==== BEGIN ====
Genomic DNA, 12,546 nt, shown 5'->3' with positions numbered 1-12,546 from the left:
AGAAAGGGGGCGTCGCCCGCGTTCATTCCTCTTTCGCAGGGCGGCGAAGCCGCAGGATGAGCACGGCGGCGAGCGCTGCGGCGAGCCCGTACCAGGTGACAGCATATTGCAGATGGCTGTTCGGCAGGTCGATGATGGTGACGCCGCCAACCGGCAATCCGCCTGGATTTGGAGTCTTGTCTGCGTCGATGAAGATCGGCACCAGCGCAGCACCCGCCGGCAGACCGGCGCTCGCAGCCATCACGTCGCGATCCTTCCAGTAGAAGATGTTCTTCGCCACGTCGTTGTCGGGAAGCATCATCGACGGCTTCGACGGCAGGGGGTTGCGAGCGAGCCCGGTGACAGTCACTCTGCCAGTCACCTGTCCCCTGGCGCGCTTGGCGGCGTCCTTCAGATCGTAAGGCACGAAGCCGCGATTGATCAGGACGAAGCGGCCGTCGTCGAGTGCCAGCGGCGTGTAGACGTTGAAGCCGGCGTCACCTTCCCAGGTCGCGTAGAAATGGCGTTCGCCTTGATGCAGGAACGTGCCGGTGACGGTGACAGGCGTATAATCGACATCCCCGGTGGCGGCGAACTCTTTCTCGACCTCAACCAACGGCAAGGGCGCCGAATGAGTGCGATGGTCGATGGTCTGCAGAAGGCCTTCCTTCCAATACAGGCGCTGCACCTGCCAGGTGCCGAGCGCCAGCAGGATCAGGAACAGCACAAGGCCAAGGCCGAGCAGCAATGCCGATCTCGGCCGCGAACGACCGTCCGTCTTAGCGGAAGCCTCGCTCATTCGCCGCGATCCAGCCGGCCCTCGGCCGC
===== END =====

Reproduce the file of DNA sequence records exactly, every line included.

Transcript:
Genomic DNA, 12,546 nt, shown 5'->3' with positions numbered 1-12,546 from the left:
AGAAAGGGGGCGTCGCCCGCGTTCATTCCTCTTTCGCAGGGCGGCGAAGCCGCAGGATGAGCACGGCGGCGAGCGCTGCGGCGAGCCCGTACCAGGTGACAGCATATTGCAGATGGCTGTTCGGCAGGTCGATGATGGTGACGCCGCCAACCGGCAATCCGCCTGGATTTGGAGTCTTGTCTGCGTCGATGAAGATCGGCACCAGCGCAGCACCCGCCGGCAGACCGGCGCTCGCAGCCATCACGTCGCGATCCTTCCAGTAGAAGATGTTCTTCGCCACGTCGTTGTCGGGAAGCATCATCGACGGCTTCGACGGCAGGGGGTTGCGAGCGAGCCCGGTGACAGTCACTCTGCCAGTCACCTGTCCCCTGGCGCGCTTGGCGGCGTCCTTCAGATCGTAAGGCACGAAGCCGCGATTGATCAGGACGAAGCGGCCGTCGTCGAGTGCCAGCGGCGTGTAGACGTTGAAGCCGGCGTCACCTTCCCAGGTCGCGTAGAAATGGCGTTCGCCTTGATGCAGGAACGTGCCGGTGACGGTGACAGGCGTATAATCGACATCCCCGGTGGCGGCGAACTCTTTCTCGACCTCAACCAACGGCAAGGGCGCCGAATGAGTGCGATGGTCGATGGTCTGCAGAAGGCCTTCCTTCCAATACAGGCGCTGCACCTGCCAGGTGCCGAGCGCCAGCAGGATCAGGAACAGCACAAGGCCAAGGCCGAGCAGCAATGCCGATCTCGGCCGCGAACGACCGTCCGTCTTAGCGGAAGCCTCGCTCATTCGCCGCGATCCAGCCGGCCCTCGGCCGC